1. Cardoso AL, Gurmini J, Spolidoro JVN, Nogueira RJN. Nutrição e fibrose cística. Rev Bras Nutr Clin. 2007;22(2):146-54. [ Links ]
2. Wagener JS, Headley AA. Cystic fibrosis: current trends in respiratory care. Respir Care. 2003;48(3):234-45; discussion 246-7. PMid:12667274. [ Links ]
3. Wood LG, Gibson PG, Garg ML. Circulating Markers To Assess Nutritional Therapy In Cystic Fibrosis. Clin Chim Acta. 2005;353(1-2):13-29. PMid:15698587. http://dx.doi.org/10.1016/j.cccn.2004.11.002 [ Links ]
4. Ludwig Neto N, editor. Fibrose cística: enfoque multidisciplinar. Florianópolis: Secretaria de Estado de Saúde; 2008. [ Links ]
5. Sinaasappel M, Stern M, Littlewood J, Wolfe S, Steinkamp G, Heijerman HG, et al. Nutrition in patients with cystic fibrosis: a European Consensus. J Cyst Fibros. 2002;1(2):51-75. http://dx.doi.org/10.1016/S1569-1993(02)00032-2 [ Links ]
6. Dietary reference intakes for energy, carbohydrate, fiber, fat, fatty acids, cholesterol, protein, and amino acids. Washington (DC): National Academy Press; 2005. [ Links ]
8. Peterson ML, Jacobs DR Jr, Milla CE. Longitudinal changes in growth parameters are correlated with changes in pulmonary function in children with cystic fibrosis. Pediatrics. 2003;112(3 Pt 1):588-92. PMid:12949289. http://dx.doi.org/10.1542/peds.112.3.588 [ Links ]
9. Stapleton D, Kerr D, Gurrin L, Sherriff J, Sly P. Height and weight fail to detect early signs of malnutrition in children with cystic fibrosis. J Pediatr Gastroenterol Nutr. 2001;33(3):319-25. PMid:11593129. http://dx.doi.org/10.1097/00005176-200109000-00017 [ Links ]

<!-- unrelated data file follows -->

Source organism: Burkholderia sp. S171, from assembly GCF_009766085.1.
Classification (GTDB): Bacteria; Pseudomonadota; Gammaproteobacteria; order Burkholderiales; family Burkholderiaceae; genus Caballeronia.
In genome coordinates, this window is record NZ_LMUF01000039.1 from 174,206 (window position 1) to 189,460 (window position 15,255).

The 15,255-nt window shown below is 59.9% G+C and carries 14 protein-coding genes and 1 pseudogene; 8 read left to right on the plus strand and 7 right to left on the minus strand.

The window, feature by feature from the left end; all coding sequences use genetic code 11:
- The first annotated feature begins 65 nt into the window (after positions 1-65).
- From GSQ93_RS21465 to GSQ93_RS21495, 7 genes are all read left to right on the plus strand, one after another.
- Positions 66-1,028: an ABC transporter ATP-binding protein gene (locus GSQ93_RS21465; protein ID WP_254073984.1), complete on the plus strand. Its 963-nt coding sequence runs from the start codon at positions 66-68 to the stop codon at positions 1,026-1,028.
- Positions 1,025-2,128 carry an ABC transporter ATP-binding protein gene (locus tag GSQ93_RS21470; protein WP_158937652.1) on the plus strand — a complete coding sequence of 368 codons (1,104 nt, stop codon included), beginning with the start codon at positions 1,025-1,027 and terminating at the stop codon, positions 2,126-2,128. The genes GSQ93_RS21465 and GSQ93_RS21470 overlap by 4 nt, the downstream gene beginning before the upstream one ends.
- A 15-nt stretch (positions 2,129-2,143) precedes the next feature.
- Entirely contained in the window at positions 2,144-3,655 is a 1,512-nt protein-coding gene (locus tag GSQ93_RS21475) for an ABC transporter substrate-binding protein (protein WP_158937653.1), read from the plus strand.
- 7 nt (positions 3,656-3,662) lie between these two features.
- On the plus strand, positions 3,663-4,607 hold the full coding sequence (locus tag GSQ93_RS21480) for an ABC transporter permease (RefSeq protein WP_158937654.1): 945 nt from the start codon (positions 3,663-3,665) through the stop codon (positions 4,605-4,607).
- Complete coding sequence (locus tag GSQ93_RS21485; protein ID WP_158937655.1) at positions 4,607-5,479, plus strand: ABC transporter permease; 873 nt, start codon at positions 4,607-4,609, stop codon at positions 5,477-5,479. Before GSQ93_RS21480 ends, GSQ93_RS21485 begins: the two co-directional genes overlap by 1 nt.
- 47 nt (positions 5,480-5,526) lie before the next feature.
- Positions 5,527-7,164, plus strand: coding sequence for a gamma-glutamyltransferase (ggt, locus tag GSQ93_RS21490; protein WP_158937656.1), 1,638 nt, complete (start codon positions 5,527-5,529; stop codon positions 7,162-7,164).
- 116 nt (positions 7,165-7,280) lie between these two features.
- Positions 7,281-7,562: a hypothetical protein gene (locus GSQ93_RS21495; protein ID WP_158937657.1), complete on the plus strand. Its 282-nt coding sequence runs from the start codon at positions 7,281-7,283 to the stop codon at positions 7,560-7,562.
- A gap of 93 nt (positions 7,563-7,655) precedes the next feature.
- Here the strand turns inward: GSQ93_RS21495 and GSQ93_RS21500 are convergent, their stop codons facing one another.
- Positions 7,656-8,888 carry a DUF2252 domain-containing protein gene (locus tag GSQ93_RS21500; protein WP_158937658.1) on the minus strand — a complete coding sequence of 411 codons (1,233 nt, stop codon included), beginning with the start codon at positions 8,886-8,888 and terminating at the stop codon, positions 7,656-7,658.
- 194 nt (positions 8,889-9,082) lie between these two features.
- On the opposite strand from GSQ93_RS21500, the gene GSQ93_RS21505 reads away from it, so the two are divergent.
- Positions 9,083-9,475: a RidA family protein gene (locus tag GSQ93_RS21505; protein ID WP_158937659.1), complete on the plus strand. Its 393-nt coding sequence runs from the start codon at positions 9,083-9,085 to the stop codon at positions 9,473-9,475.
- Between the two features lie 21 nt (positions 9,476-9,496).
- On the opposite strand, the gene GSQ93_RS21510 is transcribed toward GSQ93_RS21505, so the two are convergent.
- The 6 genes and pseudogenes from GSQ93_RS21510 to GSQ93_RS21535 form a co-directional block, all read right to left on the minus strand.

10. Stallings VA, Stark LJ, Robinson KA, Feranchak AP, Quinton H; Clinical Practice Guidelines on Growth and Nutrition Subcommittee, et al. Evidence-based practice recommendations for nutrition-related management of children and adults with cystic fibrosis and pancreatic insufficiency: results of a systematic review. J Am Diet Assoc. 2008;108(5): 832-9.PMid :18442507. http://dx.doi.org/10.1016/j.jada.2008.02.020 [ Links ]
11. Farrell PM, Rosenstein BJ, White TB, Accurso FJ, Castellani C, Cutting GR, et al. Guidelines for diagnosis of cystic fibrosis in newborns through older adults: Cystic Fibrosis Foundation consensus report. J Pediatr. 2008;153(2):S4-S14. PMid:18639722 PMCid:2810958. http://dx.doi.org/10.1016/j.jpeds.2008.05.005 [ Links ]
12. Pereira JS, Forte GC, Drehmer M, Simon MI, Behling EB. Perfil nutricional de paciente com Fibrose Cística em Centro de Referência no Sul do Brasil. Rev HCPA. 2011;31(2):131-7. [ Links ]
13. de Onis M, Onyango AW, Borghi E, Siyam A, Nishida C, Siekmann J. Development of a WHO growth reference for school-aged children and adolescents. Bulletin of the World Health Organization. 2007;85:660-7. PMid:18026621 PMCid:2636412. http://dx.doi.org/10.2471/BLT.07.043497 [ Links ]
14. Frisancho AR. New norms of upper limb fat and muscle areas for assessment of nutritional status. Am J Clin Nutr. 1981;34(11):2540-5. PMid:6975564. [ Links ]
15. Sociedade Brasileira de Pneumologia e Tisiologia. Diretrizes para testes de função pulmonar. J Pneumol. 2002;28(Suppl 3):S1-S238. [ Links ]
16. Shwachman H, Kulczycki LL. Long-term study of one hundred five patients with cystic fibrosis; studies made over a five- to fourteen-year period. AMA J Dis Child. 1958;96(1):6-15. PMid:13544726. [ Links ]